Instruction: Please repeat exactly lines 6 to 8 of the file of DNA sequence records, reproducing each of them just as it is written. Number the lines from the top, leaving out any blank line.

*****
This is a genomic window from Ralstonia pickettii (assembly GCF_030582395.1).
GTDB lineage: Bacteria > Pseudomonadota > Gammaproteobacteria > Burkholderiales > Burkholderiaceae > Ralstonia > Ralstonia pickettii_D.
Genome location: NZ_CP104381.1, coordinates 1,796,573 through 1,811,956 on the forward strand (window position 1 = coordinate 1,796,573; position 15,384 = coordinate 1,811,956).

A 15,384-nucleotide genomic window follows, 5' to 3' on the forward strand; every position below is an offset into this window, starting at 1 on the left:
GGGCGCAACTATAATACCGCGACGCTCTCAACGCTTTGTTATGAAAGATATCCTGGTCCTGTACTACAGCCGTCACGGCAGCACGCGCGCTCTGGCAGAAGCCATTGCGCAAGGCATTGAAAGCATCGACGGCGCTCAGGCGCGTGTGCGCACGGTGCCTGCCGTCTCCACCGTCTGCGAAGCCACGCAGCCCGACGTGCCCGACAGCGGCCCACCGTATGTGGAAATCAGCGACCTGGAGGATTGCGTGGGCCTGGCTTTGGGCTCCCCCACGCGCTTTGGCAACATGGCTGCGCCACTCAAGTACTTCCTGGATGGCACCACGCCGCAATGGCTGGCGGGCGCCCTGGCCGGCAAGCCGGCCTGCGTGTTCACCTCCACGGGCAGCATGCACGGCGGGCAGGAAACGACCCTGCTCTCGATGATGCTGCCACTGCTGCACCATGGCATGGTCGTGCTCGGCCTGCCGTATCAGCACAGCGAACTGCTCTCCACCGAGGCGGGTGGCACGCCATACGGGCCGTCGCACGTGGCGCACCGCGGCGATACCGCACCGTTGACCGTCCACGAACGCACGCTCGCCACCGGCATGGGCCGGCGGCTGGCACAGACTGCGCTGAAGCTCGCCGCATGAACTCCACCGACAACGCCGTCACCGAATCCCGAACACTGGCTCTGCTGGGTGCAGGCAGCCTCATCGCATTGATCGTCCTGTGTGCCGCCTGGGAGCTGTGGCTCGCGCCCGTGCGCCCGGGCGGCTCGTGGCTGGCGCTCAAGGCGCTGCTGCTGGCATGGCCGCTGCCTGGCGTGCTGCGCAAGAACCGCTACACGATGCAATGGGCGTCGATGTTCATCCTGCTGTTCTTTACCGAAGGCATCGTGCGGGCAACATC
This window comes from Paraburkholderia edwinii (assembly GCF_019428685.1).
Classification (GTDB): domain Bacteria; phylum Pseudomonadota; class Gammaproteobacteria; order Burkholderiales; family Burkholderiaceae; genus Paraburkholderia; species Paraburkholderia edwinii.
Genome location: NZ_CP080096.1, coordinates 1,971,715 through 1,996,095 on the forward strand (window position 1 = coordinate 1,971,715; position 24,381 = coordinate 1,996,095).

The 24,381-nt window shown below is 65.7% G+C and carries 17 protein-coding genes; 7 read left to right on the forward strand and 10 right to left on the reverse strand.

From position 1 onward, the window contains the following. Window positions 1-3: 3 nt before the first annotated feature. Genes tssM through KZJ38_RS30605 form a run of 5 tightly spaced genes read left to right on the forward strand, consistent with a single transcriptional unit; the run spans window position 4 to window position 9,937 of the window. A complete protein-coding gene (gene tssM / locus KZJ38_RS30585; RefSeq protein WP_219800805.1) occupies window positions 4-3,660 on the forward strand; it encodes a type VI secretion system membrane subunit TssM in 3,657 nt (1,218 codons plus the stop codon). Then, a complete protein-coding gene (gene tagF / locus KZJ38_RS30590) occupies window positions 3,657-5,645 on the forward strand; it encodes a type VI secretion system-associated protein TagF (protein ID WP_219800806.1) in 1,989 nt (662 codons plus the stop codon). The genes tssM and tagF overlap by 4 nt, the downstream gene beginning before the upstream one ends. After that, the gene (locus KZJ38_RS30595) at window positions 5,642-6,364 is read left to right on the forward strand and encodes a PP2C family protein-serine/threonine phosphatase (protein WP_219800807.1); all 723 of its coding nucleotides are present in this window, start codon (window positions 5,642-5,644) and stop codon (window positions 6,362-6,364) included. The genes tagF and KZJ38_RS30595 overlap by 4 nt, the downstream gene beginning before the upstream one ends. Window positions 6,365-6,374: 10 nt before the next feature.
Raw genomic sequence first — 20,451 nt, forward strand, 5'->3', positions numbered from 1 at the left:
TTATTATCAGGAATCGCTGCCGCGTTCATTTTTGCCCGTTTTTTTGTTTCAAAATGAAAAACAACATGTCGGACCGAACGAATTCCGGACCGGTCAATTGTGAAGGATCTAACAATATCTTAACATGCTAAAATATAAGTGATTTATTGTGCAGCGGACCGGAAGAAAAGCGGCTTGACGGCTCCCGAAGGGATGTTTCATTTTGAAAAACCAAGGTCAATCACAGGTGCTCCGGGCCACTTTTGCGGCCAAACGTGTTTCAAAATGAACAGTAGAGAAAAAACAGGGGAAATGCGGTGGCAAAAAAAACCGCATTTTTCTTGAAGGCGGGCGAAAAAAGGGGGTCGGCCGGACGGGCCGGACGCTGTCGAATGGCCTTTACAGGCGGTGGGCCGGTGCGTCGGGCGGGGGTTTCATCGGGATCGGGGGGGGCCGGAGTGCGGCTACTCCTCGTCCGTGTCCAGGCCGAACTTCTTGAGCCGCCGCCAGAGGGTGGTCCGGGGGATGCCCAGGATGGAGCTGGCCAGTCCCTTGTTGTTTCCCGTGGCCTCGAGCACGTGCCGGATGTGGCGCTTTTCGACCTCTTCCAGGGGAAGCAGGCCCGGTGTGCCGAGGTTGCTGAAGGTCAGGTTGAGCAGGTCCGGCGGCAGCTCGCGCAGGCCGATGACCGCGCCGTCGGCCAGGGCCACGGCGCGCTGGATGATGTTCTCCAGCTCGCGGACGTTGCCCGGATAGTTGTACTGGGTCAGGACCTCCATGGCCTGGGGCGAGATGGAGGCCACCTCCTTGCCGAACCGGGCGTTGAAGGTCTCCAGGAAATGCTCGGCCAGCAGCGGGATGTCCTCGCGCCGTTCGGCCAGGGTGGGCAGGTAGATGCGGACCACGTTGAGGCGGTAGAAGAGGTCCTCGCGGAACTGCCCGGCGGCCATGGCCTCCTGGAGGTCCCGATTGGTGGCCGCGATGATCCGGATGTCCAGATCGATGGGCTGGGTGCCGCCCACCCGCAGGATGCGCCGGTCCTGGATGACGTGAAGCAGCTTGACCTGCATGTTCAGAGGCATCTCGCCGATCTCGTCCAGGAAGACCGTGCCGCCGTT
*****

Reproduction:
This window comes from Paraburkholderia edwinii (assembly GCF_019428685.1).
Classification (GTDB): domain Bacteria; phylum Pseudomonadota; class Gammaproteobacteria; order Burkholderiales; family Burkholderiaceae; genus Paraburkholderia; species Paraburkholderia edwinii.
Genome location: NZ_CP080096.1, coordinates 1,971,715 through 1,996,095 on the forward strand (window position 1 = coordinate 1,971,715; position 24,381 = coordinate 1,996,095).